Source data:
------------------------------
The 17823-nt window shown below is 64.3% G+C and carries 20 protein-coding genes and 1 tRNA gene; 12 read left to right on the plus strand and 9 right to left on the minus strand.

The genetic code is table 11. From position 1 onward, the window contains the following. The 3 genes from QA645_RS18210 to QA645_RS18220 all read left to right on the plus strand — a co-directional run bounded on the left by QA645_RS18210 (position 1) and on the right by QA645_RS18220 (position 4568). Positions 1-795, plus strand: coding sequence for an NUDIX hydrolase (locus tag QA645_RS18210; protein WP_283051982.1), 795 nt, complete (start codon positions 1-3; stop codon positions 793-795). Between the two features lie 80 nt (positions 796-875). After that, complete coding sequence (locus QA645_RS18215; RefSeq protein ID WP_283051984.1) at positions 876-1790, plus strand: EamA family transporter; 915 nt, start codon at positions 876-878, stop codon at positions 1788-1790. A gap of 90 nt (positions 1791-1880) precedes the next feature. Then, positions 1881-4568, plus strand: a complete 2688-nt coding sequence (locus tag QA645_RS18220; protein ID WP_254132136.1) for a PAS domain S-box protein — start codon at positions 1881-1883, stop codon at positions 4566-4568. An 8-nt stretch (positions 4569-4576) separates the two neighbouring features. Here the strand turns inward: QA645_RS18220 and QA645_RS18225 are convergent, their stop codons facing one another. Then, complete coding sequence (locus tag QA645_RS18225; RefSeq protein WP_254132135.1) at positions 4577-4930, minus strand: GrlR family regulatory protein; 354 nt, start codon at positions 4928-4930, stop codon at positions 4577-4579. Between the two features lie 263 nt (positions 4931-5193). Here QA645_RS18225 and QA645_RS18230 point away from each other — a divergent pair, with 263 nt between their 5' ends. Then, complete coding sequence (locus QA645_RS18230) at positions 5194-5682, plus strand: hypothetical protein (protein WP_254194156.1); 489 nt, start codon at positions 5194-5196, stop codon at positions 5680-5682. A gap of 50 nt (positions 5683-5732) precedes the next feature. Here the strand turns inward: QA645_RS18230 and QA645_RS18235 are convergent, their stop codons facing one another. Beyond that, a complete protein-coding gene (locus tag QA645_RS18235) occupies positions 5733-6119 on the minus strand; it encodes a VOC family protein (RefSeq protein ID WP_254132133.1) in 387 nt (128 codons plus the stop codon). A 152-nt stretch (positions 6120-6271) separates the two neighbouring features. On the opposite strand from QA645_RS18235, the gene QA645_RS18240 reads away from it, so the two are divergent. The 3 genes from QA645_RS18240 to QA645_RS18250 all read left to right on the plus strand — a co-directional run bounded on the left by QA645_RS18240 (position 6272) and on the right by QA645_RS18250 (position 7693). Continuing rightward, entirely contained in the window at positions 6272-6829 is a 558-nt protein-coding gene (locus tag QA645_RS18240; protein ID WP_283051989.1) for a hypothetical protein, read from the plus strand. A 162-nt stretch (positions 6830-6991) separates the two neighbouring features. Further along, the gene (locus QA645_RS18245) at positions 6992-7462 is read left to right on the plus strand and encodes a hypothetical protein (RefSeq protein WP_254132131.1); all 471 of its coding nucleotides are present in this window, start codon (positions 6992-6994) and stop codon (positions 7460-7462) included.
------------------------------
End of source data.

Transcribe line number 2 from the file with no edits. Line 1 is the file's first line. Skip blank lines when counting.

The genetic code is table 11. From position 1 onward, the window contains the following. The 3 genes from QA645_RS18210 to QA645_RS18220 all read left to right on the plus strand — a co-directional run bounded on the left by QA645_RS18210 (position 1) and on the right by QA645_RS18220 (position 4568). Positions 1-795, plus strand: coding sequence for an NUDIX hydrolase (locus tag QA645_RS18210; protein WP_283051982.1), 795 nt, complete (start codon positions 1-3; stop codon positions 793-795). Between the two features lie 80 nt (positions 796-875). After that, complete coding sequence (locus QA645_RS18215; RefSeq protein ID WP_283051984.1) at positions 876-1790, plus strand: EamA family transporter; 915 nt, start codon at positions 876-878, stop codon at positions 1788-1790. A gap of 90 nt (positions 1791-1880) precedes the next feature. Then, positions 1881-4568, plus strand: a complete 2688-nt coding sequence (locus tag QA645_RS18220; protein ID WP_254132136.1) for a PAS domain S-box protein — start codon at positions 1881-1883, stop codon at positions 4566-4568. An 8-nt stretch (positions 4569-4576) separates the two neighbouring features. Here the strand turns inward: QA645_RS18220 and QA645_RS18225 are convergent, their stop codons facing one another. Then, complete coding sequence (locus tag QA645_RS18225; RefSeq protein WP_254132135.1) at positions 4577-4930, minus strand: GrlR family regulatory protein; 354 nt, start codon at positions 4928-4930, stop codon at positions 4577-4579. Between the two features lie 263 nt (positions 4931-5193). Here QA645_RS18225 and QA645_RS18230 point away from each other — a divergent pair, with 263 nt between their 5' ends. Then, complete coding sequence (locus QA645_RS18230) at positions 5194-5682, plus strand: hypothetical protein (protein WP_254194156.1); 489 nt, start codon at positions 5194-5196, stop codon at positions 5680-5682. A gap of 50 nt (positions 5683-5732) precedes the next feature. Here the strand turns inward: QA645_RS18230 and QA645_RS18235 are convergent, their stop codons facing one another. Beyond that, a complete protein-coding gene (locus tag QA645_RS18235) occupies positions 5733-6119 on the minus strand; it encodes a VOC family protein (RefSeq protein ID WP_254132133.1) in 387 nt (128 codons plus the stop codon). A 152-nt stretch (positions 6120-6271) separates the two neighbouring features. On the opposite strand from QA645_RS18235, the gene QA645_RS18240 reads away from it, so the two are divergent. The 3 genes from QA645_RS18240 to QA645_RS18250 all read left to right on the plus strand — a co-directional run bounded on the left by QA645_RS18240 (position 6272) and on the right by QA645_RS18250 (position 7693). Continuing rightward, entirely contained in the window at positions 6272-6829 is a 558-nt protein-coding gene (locus tag QA645_RS18240; protein ID WP_283051989.1) for a hypothetical protein, read from the plus strand. A 162-nt stretch (positions 6830-6991) separates the two neighbouring features. Further along, the gene (locus QA645_RS18245) at positions 6992-7462 is read left to right on the plus strand and encodes a hypothetical protein (RefSeq protein WP_254132131.1); all 471 of its coding nucleotides are present in this window, start codon (positions 6992-6994) and stop codon (positions 7460-7462) included.